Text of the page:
Tricycle.org has posted a set of four dharma talks of mine that they recorded, with this title. You can find the link at
In the news recently we’ve heard about a study of sexist terms used to refer to women economists. But that’s only the tip of the iceberg.
Yes, economics has a problem with women. In the news recently we’ve heard about the study of the Economics Job Market Rumors (EJMR) on-line forum. Student researcher Alice H. Wu found that posts about women were far more likely to contain words about their personal and physical issues (including “hot,” “lesbian,” “cute,” and “raped” ) than posts about men, which tended to focus more on academic and professional topics. As a woman who has been in the profession for over three decades, however, this is hardly news.
Dismissive treat of women, and of issues that impact women more than men, comes not only from the sorts of immature cowards who vent anonymously on EJMR, but even from men who probably don’t think of themselves as sexist. Continue reading “Yes, Economics Has a Problem with Women”
To stop the economy’s advance towards greed and destruction, we need new metaphors and images that inspire a radically different alternative.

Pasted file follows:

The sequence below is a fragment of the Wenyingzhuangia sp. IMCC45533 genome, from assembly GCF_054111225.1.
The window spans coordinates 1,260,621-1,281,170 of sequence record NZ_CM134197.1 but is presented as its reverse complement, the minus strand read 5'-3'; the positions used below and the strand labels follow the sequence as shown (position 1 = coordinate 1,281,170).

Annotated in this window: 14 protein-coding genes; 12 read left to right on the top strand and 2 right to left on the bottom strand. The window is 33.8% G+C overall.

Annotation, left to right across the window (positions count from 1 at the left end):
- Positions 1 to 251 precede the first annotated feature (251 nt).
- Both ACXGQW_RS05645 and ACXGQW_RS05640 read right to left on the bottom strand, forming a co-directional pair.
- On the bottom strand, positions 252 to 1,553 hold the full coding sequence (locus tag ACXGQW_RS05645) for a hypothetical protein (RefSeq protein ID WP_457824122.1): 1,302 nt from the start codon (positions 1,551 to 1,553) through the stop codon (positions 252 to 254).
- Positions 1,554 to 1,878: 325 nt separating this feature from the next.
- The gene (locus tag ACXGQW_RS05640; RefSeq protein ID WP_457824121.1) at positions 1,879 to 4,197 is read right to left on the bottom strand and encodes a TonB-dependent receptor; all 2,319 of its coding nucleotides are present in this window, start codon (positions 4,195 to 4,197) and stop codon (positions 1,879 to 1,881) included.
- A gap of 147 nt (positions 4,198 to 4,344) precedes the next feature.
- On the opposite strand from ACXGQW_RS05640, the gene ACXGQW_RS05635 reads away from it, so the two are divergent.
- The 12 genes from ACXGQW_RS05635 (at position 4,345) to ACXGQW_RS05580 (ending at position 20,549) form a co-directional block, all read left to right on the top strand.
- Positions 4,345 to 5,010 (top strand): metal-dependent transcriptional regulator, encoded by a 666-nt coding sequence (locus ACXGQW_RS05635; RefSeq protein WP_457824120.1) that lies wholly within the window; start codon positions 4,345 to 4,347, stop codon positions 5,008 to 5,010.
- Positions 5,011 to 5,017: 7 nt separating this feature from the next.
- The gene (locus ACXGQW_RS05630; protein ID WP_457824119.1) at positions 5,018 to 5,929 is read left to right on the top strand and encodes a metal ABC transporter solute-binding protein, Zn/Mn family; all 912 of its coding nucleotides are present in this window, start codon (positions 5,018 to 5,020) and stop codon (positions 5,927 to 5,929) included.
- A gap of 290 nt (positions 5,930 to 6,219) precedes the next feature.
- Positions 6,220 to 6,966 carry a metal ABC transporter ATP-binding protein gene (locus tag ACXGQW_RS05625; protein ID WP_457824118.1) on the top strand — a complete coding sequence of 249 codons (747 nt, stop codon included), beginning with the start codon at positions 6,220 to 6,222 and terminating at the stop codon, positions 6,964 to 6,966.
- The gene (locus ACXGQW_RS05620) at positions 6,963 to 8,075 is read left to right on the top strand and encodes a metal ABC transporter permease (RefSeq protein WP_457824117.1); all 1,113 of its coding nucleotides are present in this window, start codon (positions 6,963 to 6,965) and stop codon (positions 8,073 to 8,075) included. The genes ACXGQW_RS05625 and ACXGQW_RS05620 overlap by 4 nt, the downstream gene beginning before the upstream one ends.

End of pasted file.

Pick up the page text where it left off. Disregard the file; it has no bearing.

What do you see in your mind’s eye when you hear the word ‘care’? If you search for images on Google you’ll get lots of pictures of white mothers snuggling with their babies. You’ll also see photos of a female caregiver’s hands intertwined with those of an elderly person, and images that show two hands holding a young plant that symbolizes Earth.
If you Google ‘economics’ instead, you’ll get lots of pictures of piles of cash, or representations of math and data. Continue reading “Husbandry: a feminist reclamation of men’s responsibility to care”
Part 3 of a reflection on birth, death, and the Linji Lu
Where does that feeling that something more–that too much–is expected from me come from? Many of the dharma talks that I listened to online, being too ill to attend the January sesshin in person, looked into our fundamental and common sense of “lack.” They examined how this drives us to think we need to be someone else other than who we are. Certainly my feelings of fear about under-performing during my sabbatical semester was an instance of that.
Also, more particularly, I could see how these fears were reinforced by being brought up in a Protestant Christian faith tradition that includes teachings about a final judgment day. Continue reading “Judgment day”
I wish that, as a child, someone had told me that it’s OK to feel love and resentment at the same time.
I was a child caregiver, my mother having developed rheumatoid arthritis when she was in her twenties. I can barely remember her driving our old red-and-white station wagon. My older siblings can remember her riding a bicycle. Continue reading “Love and Resentment”